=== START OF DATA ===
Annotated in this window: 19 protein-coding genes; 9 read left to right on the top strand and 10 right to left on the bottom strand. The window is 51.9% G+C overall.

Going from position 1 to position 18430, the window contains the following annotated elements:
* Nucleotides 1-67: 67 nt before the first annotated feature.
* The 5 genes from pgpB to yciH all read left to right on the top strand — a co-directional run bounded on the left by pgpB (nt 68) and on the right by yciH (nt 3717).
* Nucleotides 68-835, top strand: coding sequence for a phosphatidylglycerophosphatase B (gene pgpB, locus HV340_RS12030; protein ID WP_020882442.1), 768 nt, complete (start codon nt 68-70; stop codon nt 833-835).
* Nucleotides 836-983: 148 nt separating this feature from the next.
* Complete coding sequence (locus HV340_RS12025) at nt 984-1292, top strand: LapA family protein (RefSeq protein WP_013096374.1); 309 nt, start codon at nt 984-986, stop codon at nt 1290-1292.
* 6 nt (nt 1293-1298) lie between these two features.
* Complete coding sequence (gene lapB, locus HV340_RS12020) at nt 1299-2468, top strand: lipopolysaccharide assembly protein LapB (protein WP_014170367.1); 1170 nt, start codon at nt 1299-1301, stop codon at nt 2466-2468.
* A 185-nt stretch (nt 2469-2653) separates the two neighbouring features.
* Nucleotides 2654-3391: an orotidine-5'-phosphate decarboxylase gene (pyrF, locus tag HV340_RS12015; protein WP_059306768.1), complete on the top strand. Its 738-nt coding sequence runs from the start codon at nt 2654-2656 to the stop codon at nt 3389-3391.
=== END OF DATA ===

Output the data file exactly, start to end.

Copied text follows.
Annotated in this window: 19 protein-coding genes; 9 read left to right on the top strand and 10 right to left on the bottom strand. The window is 51.9% G+C overall.

Going from position 1 to position 18430, the window contains the following annotated elements:
* Nucleotides 1-67: 67 nt before the first annotated feature.
* The 5 genes from pgpB to yciH all read left to right on the top strand — a co-directional run bounded on the left by pgpB (nt 68) and on the right by yciH (nt 3717).
* Nucleotides 68-835, top strand: coding sequence for a phosphatidylglycerophosphatase B (gene pgpB, locus HV340_RS12030; protein ID WP_020882442.1), 768 nt, complete (start codon nt 68-70; stop codon nt 833-835).
* Nucleotides 836-983: 148 nt separating this feature from the next.
* Complete coding sequence (locus HV340_RS12025) at nt 984-1292, top strand: LapA family protein (RefSeq protein WP_013096374.1); 309 nt, start codon at nt 984-986, stop codon at nt 1290-1292.
* 6 nt (nt 1293-1298) lie between these two features.
* Complete coding sequence (gene lapB, locus HV340_RS12020) at nt 1299-2468, top strand: lipopolysaccharide assembly protein LapB (protein WP_014170367.1); 1170 nt, start codon at nt 1299-1301, stop codon at nt 2466-2468.
* A 185-nt stretch (nt 2469-2653) separates the two neighbouring features.
* Nucleotides 2654-3391: an orotidine-5'-phosphate decarboxylase gene (pyrF, locus tag HV340_RS12015; protein WP_059306768.1), complete on the top strand. Its 738-nt coding sequence runs from the start codon at nt 2654-2656 to the stop codon at nt 3389-3391.